Book Review - Forensic Discovery by Dan Farmer and Wietse Venema
Security professionals who find themselves trying to piece together an attack will find a lot of value in the book Forensic Discovery by Dan Farmer and Wietse Venema (Addison-Wesley).
Part 1 - Basic Concepts: The Spirit of Forensic Discovery; Time Machines
Part 2 - Exploring System Abstractions: File System Basics; File System Analysis; Systems and Subversion; Malware Analysis Basics
Part 3 - Beyond the Abstractions: The Persistence of Deleted File Information; Beyond Processes
Appendix: The Coroner's Toolkit and Related Software; Data Gathering and the Order of Volatility
As attacks become more and more common in today's computing environment, it's important to know how to preserve evidence in such a way that 1) you can trace what happened and 2) the information is admissible as evidence in case of prosecution. Farmer and Venema do a good job in showing a system administrator what steps need to be taken to safely analyze an attack. The book is targeted towards readers with a solid understanding of Windows and Unix file systems, networking, and processes. Readers without that background knowledge will get some of the conceptual information but will bog down on the details. And there are plenty of details... For instance, the authors show how information can persist in memory and on disk far longer than might be expected. In some cases, we could be talking months or years. Using tools that they recommend, you can analyze this "empty space" and find important clues as to what may or may not have happened. It also underscores the importance of freezing a computer's state as soon as possible after an incident so that this empty space doesn't get overwritten and lost for analysis.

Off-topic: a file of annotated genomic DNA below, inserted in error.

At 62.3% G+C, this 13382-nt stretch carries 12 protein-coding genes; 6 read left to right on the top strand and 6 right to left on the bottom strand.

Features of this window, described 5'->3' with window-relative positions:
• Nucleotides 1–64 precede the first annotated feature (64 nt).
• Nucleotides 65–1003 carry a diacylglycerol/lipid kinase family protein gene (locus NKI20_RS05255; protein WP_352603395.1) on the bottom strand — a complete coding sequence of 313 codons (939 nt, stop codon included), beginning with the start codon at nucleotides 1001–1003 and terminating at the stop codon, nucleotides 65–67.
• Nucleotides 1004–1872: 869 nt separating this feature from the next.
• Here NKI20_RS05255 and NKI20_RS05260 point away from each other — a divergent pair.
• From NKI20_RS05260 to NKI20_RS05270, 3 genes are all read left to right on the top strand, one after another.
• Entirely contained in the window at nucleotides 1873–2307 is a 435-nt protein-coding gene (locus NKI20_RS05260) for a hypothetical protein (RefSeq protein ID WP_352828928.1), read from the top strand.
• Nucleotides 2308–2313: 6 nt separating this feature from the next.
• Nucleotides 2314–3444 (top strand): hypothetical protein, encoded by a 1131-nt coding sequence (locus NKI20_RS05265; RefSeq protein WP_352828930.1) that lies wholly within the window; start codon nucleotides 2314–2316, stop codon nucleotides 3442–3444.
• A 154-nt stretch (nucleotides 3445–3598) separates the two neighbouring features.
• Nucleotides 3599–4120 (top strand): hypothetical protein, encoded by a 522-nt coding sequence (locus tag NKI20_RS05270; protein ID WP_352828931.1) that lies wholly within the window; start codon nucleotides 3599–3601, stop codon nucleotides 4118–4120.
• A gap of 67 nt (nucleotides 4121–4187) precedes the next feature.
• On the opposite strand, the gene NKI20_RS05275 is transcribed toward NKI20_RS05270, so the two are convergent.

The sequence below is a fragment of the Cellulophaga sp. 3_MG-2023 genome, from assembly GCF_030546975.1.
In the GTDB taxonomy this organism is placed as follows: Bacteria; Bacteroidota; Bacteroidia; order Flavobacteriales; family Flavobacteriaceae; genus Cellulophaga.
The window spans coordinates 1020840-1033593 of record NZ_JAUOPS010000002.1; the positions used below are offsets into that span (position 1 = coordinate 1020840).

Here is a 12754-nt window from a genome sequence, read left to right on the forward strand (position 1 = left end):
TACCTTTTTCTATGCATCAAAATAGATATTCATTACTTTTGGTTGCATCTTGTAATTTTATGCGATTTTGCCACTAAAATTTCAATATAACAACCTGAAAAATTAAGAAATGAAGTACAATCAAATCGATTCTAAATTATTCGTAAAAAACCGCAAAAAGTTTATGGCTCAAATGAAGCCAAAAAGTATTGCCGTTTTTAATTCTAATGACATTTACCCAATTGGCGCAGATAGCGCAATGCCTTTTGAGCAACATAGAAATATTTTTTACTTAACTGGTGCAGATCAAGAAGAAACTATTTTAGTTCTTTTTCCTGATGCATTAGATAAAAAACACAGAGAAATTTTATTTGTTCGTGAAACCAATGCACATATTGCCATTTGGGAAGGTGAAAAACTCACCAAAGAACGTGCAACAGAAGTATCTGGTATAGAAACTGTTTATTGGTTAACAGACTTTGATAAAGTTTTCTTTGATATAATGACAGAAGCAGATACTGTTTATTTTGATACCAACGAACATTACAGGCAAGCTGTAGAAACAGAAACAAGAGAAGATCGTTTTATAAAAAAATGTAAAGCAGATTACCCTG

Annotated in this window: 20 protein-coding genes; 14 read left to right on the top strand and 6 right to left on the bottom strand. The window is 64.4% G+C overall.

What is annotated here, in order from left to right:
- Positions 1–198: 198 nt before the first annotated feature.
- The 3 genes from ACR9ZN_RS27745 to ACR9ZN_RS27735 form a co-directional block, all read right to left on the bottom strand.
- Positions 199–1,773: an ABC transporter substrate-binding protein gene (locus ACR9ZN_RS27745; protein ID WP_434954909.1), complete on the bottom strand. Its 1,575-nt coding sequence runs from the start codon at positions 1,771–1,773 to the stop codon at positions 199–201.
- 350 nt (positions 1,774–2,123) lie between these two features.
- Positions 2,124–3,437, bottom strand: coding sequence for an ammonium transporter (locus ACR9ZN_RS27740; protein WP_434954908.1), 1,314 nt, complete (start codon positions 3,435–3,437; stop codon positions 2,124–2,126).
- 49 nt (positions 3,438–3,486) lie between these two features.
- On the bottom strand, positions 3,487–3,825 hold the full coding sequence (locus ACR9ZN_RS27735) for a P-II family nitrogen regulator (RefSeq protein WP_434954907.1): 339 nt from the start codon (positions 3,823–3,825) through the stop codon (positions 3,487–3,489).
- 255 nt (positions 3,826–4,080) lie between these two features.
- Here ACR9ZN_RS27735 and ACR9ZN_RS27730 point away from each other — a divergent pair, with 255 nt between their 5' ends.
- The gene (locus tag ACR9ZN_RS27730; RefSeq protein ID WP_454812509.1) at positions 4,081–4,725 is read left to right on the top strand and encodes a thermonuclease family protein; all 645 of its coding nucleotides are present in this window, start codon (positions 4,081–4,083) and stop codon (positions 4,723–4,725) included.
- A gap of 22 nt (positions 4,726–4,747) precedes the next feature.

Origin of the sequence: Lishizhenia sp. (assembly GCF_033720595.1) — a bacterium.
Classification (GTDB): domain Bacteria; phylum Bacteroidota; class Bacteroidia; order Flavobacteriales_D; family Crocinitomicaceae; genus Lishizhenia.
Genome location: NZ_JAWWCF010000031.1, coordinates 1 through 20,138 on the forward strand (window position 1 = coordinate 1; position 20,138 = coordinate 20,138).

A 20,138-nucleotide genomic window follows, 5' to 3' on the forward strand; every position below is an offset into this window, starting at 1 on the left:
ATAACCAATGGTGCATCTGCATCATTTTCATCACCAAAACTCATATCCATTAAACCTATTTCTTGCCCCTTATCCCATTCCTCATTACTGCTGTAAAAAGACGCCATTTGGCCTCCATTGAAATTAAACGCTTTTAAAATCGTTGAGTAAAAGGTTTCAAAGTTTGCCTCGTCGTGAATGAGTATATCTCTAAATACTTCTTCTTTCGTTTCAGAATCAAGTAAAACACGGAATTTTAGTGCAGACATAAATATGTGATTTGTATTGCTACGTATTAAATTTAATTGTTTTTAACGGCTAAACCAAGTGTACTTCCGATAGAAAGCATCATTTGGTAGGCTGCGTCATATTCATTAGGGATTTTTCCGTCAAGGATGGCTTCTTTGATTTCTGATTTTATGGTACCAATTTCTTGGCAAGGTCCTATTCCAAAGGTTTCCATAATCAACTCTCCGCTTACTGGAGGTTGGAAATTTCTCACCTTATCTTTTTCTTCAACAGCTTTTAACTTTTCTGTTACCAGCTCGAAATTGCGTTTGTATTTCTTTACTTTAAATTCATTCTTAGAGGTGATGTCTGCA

Definitely a worthwhile addition to the bookshelf of security analysts who live this stuff on a daily basis...